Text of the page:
Results tagged ‘ Christmas ’
As an Orange County native, I am privileged to have a baseball team to call my own, when I was a child I remember passing by Angel Stadium and being absolutely awestruck at the engineering marvel that it was, and still is. As a child, one doesn’t see the stadium as an adult. All one sees as a child is a big building where baseball players play baseball. A child doesn’t really understand the connections a team may have to its community, city, or fan base; they don’t really understand the identity that a city may have with a certain team and how that team represents that particular city to the rest of the world.
That’s what Angel Stadium is for Orange County, a world representative of Orange County’s identity, culture, and location. Orange County is not Los Angeles and it is not San Diego, we stand on our own. This is why it was important to Angels’ fans like me that the Angels stay in Anaheim and not move to Los Angeles or Long Beach. Angel Stadium is the heartbeat of the Orange County baseball fan, simply because we are not Los Angeles, and moving the Angels to Los Angeles would have meant living in the Dodgers shadow from that point on.
The Angels agreed to stay in Anaheim through the 2050 season. As part of the agreement, the Angels will buy Angel Stadium for 325,000,000 dollars. It was quite a Christmas gift for Angels’ fans like me. I’m glad they are staying, however I am concerned. Angel Stadium will no longer be city the property, which means that Stadium security will no longer be the responsibility of the Anaheim Police Department and it will be more than likely the responsibility of a private security firm. How is that going to change the fan experience for Angels’ fans and visitors? This will inevitably delay the response of police officers during an emergency since they will no longer be on site as part of stadium security.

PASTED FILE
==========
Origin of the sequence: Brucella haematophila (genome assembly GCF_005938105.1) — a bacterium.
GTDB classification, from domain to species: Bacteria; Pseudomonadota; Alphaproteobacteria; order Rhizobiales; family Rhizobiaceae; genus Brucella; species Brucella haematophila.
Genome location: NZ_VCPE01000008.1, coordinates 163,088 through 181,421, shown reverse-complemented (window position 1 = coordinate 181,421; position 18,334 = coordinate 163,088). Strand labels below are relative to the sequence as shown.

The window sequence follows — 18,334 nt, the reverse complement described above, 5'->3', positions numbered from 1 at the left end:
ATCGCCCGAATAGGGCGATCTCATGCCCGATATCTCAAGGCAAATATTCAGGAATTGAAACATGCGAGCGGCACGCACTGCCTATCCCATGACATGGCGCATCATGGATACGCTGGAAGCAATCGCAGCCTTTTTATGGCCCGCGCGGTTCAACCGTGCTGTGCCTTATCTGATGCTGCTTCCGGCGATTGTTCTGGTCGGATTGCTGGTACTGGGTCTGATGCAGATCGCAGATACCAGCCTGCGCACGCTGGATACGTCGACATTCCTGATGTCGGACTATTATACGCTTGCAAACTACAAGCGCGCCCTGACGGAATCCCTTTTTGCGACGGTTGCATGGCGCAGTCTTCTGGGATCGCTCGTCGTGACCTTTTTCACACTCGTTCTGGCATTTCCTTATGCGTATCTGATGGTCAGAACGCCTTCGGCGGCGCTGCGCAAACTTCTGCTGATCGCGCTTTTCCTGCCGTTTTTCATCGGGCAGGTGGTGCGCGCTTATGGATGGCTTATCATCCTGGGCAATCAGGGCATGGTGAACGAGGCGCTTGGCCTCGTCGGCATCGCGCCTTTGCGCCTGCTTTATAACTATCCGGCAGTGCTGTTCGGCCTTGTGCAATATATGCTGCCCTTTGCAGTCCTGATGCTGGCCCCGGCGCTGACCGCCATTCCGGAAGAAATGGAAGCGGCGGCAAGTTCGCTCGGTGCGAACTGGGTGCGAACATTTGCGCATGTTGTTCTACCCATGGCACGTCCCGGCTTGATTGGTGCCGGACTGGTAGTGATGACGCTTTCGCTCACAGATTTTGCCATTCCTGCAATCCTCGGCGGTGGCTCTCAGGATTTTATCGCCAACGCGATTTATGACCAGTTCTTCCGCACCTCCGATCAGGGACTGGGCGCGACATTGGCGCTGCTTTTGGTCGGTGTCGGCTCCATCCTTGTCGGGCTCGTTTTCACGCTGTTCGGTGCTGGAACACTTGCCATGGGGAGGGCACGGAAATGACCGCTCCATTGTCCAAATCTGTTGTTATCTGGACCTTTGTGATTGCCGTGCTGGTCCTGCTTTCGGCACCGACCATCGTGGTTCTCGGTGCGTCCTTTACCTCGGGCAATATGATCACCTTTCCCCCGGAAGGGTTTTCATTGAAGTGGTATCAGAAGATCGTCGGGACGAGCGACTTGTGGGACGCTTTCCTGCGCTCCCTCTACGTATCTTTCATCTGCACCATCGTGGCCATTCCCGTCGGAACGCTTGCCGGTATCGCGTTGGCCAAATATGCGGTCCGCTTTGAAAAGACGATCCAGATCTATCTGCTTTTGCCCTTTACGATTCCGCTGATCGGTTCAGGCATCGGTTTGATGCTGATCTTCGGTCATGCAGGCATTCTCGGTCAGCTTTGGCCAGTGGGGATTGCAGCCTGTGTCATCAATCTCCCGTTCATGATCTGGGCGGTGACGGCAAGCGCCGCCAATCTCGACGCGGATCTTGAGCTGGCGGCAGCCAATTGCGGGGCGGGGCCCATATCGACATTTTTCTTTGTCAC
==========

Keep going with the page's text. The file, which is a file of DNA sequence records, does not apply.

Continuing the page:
These particular questions don’t take away from the excitement that I feel knowing that I will be a senior citizen before the Angels talk about moving again, it is a great feeling to know that my team is staying home; right where it is, and right where it should be.
The Angels have also been very active this off-season, signing third baseman, Anthony Rendon to a seven-year contract, clearly the Angels want to add power to the offensive lineup, I just hope it’s not the cost of pitching which they unequivocally need.
I am ecstatic that the Angels are staying home where they belong, I look forward to becoming an old man and taking my grandchildren, maybe even my great-grandchildren to a ballgame at the same site where that awestruck child filled with wonder looked at the big building where his favorite baseball players played. The Halo is charged, now, it’s time for it to shine.
I am back wearing my Christmas halo, my microphone broke since my last post, and it’s taken me a while to find a compatible microphone for my voice recognition software. It’s good to put the metaphorical pen to paper again; or in this case microphone to word processor.
Regrettably it’s been a few months so there’s a lot to cover, it’s the holiday season, and because time is limited; for this entry I’m just going to cover the highlights of the off-season that stood out to me. I will expand on the rest of the activity that I don’t cover in this entry at a later date.